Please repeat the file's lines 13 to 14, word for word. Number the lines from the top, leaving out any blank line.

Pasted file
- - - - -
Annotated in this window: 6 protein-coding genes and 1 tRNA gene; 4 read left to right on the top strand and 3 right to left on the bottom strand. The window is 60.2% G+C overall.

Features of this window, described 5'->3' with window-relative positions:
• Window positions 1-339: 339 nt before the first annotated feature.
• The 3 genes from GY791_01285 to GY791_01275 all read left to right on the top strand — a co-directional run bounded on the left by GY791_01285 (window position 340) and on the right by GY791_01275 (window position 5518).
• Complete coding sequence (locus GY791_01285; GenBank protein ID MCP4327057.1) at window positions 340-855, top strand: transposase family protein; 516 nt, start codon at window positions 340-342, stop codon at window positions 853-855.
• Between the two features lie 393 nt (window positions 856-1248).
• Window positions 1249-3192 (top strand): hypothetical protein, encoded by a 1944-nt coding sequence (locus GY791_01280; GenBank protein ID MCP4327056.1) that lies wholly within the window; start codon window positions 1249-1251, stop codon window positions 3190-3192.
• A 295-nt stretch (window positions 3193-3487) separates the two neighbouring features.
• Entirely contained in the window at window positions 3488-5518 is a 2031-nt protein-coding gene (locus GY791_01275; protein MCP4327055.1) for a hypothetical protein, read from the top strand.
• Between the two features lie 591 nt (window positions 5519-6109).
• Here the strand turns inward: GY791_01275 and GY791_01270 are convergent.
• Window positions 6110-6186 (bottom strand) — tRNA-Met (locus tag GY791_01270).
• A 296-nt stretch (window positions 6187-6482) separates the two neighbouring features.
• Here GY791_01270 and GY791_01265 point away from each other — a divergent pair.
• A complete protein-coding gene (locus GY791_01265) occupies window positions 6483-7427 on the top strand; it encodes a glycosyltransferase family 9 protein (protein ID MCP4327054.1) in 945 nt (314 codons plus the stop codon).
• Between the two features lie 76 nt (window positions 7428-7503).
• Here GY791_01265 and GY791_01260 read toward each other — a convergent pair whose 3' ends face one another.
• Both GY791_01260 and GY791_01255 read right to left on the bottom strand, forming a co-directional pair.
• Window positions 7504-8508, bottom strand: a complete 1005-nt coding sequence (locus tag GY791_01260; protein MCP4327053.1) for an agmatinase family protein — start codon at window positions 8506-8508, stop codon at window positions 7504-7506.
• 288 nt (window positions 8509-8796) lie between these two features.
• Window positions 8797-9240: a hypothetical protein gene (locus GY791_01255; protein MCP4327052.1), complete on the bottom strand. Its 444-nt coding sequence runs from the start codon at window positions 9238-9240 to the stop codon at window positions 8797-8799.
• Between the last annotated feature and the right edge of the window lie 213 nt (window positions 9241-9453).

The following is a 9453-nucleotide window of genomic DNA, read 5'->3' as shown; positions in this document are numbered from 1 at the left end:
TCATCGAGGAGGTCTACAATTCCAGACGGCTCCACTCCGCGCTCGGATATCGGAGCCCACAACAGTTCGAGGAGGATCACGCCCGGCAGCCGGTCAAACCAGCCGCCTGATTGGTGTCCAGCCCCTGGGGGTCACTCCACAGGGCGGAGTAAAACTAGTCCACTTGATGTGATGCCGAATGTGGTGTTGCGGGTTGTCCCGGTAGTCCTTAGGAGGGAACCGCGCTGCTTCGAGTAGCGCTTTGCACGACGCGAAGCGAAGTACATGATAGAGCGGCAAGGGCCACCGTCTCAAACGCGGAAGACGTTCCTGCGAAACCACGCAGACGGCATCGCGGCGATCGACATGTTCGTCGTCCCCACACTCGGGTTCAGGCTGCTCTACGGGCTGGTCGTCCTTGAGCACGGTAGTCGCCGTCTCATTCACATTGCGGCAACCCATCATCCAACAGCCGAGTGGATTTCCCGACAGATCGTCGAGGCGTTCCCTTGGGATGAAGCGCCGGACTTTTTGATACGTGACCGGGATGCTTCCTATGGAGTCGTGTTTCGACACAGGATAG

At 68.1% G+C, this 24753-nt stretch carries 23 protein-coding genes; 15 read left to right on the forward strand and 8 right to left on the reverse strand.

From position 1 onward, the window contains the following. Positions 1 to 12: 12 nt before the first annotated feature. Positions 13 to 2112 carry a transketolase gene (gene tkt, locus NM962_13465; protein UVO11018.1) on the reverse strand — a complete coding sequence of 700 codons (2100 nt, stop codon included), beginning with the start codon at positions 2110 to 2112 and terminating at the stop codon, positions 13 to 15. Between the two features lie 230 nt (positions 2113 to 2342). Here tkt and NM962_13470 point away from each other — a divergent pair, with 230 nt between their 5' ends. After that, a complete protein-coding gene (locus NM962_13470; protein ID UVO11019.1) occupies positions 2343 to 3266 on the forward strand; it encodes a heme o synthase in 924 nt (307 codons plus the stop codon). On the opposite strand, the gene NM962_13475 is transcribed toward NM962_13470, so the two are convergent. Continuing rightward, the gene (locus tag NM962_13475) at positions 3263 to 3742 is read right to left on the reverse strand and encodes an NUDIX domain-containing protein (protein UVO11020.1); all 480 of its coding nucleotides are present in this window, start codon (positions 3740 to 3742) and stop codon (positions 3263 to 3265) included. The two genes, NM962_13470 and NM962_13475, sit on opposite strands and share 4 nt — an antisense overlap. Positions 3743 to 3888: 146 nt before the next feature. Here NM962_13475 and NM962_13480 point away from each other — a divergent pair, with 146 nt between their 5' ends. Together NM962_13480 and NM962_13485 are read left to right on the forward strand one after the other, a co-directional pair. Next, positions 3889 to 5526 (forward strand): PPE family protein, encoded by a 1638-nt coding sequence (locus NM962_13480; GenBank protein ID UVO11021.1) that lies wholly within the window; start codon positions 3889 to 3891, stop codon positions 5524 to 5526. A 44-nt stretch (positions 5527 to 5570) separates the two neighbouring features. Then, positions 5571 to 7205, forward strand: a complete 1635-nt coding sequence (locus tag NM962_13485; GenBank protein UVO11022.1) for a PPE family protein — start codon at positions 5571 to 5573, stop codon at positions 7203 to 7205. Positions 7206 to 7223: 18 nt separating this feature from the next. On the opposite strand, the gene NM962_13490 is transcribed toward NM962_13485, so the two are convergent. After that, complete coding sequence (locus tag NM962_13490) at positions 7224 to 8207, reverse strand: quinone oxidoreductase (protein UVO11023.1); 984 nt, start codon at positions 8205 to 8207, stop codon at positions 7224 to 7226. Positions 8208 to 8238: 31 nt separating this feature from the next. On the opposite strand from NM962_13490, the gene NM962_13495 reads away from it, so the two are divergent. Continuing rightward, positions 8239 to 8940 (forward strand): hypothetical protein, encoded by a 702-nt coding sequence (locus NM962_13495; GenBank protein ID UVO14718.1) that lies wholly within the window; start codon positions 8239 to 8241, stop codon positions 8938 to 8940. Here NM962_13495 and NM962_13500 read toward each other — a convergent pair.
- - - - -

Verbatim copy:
• A 296-nt stretch (window positions 6187-6482) separates the two neighbouring features.
• Here GY791_01270 and GY791_01265 point away from each other — a divergent pair.